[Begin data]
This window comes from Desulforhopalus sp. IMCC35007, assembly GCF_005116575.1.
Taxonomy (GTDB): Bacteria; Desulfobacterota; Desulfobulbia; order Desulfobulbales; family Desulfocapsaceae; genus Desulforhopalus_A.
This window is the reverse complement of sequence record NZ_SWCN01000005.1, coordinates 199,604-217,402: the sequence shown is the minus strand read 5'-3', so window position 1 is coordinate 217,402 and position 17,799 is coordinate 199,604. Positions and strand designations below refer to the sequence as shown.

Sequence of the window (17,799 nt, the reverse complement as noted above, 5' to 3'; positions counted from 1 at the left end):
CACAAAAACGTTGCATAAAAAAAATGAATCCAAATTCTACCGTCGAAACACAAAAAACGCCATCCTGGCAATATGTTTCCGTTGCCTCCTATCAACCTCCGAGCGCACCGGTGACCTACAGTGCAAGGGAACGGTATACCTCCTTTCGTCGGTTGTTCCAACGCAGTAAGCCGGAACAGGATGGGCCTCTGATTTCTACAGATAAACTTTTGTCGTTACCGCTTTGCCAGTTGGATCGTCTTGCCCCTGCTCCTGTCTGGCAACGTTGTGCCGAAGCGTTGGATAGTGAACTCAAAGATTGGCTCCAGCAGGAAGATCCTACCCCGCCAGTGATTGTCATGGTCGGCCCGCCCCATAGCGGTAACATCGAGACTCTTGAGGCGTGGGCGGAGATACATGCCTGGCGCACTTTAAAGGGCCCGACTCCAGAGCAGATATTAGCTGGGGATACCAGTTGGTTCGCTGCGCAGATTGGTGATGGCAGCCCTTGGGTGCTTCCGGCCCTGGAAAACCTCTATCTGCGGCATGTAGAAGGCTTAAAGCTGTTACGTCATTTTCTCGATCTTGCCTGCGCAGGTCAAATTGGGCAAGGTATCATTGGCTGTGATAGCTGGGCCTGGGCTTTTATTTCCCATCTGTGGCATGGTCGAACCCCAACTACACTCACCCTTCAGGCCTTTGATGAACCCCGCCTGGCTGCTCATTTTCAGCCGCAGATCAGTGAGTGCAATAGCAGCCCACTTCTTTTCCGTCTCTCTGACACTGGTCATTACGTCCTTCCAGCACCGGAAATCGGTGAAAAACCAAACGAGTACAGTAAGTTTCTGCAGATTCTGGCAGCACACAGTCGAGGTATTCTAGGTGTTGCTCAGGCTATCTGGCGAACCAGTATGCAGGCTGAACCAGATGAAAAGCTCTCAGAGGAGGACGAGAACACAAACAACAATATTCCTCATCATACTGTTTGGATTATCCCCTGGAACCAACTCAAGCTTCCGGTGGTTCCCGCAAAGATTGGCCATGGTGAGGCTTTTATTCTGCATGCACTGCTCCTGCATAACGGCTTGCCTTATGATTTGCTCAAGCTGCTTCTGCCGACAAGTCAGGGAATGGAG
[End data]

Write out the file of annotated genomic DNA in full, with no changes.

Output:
This window comes from Desulforhopalus sp. IMCC35007, assembly GCF_005116575.1.
Taxonomy (GTDB): Bacteria; Desulfobacterota; Desulfobulbia; order Desulfobulbales; family Desulfocapsaceae; genus Desulforhopalus_A.
This window is the reverse complement of sequence record NZ_SWCN01000005.1, coordinates 199,604-217,402: the sequence shown is the minus strand read 5'-3', so window position 1 is coordinate 217,402 and position 17,799 is coordinate 199,604. Positions and strand designations below refer to the sequence as shown.

Sequence of the window (17,799 nt, the reverse complement as noted above, 5' to 3'; positions counted from 1 at the left end):
CACAAAAACGTTGCATAAAAAAAATGAATCCAAATTCTACCGTCGAAACACAAAAAACGCCATCCTGGCAATATGTTTCCGTTGCCTCCTATCAACCTCCGAGCGCACCGGTGACCTACAGTGCAAGGGAACGGTATACCTCCTTTCGTCGGTTGTTCCAACGCAGTAAGCCGGAACAGGATGGGCCTCTGATTTCTACAGATAAACTTTTGTCGTTACCGCTTTGCCAGTTGGATCGTCTTGCCCCTGCTCCTGTCTGGCAACGTTGTGCCGAAGCGTTGGATAGTGAACTCAAAGATTGGCTCCAGCAGGAAGATCCTACCCCGCCAGTGATTGTCATGGTCGGCCCGCCCCATAGCGGTAACATCGAGACTCTTGAGGCGTGGGCGGAGATACATGCCTGGCGCACTTTAAAGGGCCCGACTCCAGAGCAGATATTAGCTGGGGATACCAGTTGGTTCGCTGCGCAGATTGGTGATGGCAGCCCTTGGGTGCTTCCGGCCCTGGAAAACCTCTATCTGCGGCATGTAGAAGGCTTAAAGCTGTTACGTCATTTTCTCGATCTTGCCTGCGCAGGTCAAATTGGGCAAGGTATCATTGGCTGTGATAGCTGGGCCTGGGCTTTTATTTCCCATCTGTGGCATGGTCGAACCCCAACTACACTCACCCTTCAGGCCTTTGATGAACCCCGCCTGGCTGCTCATTTTCAGCCGCAGATCAGTGAGTGCAATAGCAGCCCACTTCTTTTCCGTCTCTCTGACACTGGTCATTACGTCCTTCCAGCACCGGAAATCGGTGAAAAACCAAACGAGTACAGTAAGTTTCTGCAGATTCTGGCAGCACACAGTCGAGGTATTCTAGGTGTTGCTCAGGCTATCTGGCGAACCAGTATGCAGGCTGAACCAGATGAAAAGCTCTCAGAGGAGGACGAGAACACAAACAACAATATTCCTCATCATACTGTTTGGATTATCCCCTGGAACCAACTCAAGCTTCCGGTGGTTCCCGCAAAGATTGGCCATGGTGAGGCTTTTATTCTGCATGCACTGCTCCTGCATAACGGCTTGCCTTATGATTTGCTCAAGCTGCTTCTGCCGACAAGTCAGGGAATGGAG